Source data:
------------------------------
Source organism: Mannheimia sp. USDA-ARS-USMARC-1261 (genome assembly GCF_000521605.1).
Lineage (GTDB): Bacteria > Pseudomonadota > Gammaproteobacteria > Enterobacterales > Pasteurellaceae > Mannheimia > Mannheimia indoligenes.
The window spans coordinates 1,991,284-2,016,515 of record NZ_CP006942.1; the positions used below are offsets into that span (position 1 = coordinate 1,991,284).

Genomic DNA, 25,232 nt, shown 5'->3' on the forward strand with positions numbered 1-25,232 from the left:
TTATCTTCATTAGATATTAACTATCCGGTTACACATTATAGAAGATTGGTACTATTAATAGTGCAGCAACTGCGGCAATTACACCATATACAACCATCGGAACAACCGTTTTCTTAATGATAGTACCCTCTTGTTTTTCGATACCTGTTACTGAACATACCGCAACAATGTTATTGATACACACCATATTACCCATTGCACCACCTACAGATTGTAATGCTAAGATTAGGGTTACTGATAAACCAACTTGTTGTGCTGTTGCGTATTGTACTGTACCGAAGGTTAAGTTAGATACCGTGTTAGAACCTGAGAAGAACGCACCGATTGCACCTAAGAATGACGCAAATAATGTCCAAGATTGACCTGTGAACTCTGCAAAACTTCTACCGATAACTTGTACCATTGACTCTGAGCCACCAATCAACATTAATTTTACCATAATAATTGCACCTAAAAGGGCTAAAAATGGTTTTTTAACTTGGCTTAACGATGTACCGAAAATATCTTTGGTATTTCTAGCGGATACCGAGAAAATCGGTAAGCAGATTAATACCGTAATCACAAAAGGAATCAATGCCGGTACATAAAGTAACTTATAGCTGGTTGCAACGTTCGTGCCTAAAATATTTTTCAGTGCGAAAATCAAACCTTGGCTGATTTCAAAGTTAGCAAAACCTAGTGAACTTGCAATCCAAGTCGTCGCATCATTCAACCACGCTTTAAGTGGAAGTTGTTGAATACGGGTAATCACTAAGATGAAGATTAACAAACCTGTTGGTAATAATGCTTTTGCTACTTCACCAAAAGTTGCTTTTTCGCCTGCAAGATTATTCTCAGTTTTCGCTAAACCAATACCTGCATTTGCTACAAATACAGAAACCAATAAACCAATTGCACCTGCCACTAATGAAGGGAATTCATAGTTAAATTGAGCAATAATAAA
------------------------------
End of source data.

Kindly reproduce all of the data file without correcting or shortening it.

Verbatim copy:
Source organism: Mannheimia sp. USDA-ARS-USMARC-1261 (genome assembly GCF_000521605.1).
Lineage (GTDB): Bacteria > Pseudomonadota > Gammaproteobacteria > Enterobacterales > Pasteurellaceae > Mannheimia > Mannheimia indoligenes.
The window spans coordinates 1,991,284-2,016,515 of record NZ_CP006942.1; the positions used below are offsets into that span (position 1 = coordinate 1,991,284).

Genomic DNA, 25,232 nt, shown 5'->3' on the forward strand with positions numbered 1-25,232 from the left:
TTATCTTCATTAGATATTAACTATCCGGTTACACATTATAGAAGATTGGTACTATTAATAGTGCAGCAACTGCGGCAATTACACCATATACAACCATCGGAACAACCGTTTTCTTAATGATAGTACCCTCTTGTTTTTCGATACCTGTTACTGAACATACCGCAACAATGTTATTGATACACACCATATTACCCATTGCACCACCTACAGATTGTAATGCTAAGATTAGGGTTACTGATAAACCAACTTGTTGTGCTGTTGCGTATTGTACTGTACCGAAGGTTAAGTTAGATACCGTGTTAGAACCTGAGAAGAACGCACCGATTGCACCTAAGAATGACGCAAATAATGTCCAAGATTGACCTGTGAACTCTGCAAAACTTCTACCGATAACTTGTACCATTGACTCTGAGCCACCAATCAACATTAATTTTACCATAATAATTGCACCTAAAAGGGCTAAAAATGGTTTTTTAACTTGGCTTAACGATGTACCGAAAATATCTTTGGTATTTCTAGCGGATACCGAGAAAATCGGTAAGCAGATTAATACCGTAATCACAAAAGGAATCAATGCCGGTACATAAAGTAACTTATAGCTGGTTGCAACGTTCGTGCCTAAAATATTTTTCAGTGCGAAAATCAAACCTTGGCTGATTTCAAAGTTAGCAAAACCTAGTGAACTTGCAATCCAAGTCGTCGCATCATTCAACCACGCTTTAAGTGGAAGTTGTTGAATACGGGTAATCACTAAGATGAAGATTAACAAACCTGTTGGTAATAATGCTTTTGCTACTTCACCAAAAGTTGCTTTTTCGCCTGCAAGATTATTCTCAGTTTTCGCTAAACCAATACCTGCATTTGCTACAAATACAGAAACCAATAAACCAATTGCACCTGCCACTAATGAAGGGAATTCATAGTTAAATTGAGCAATAATAAA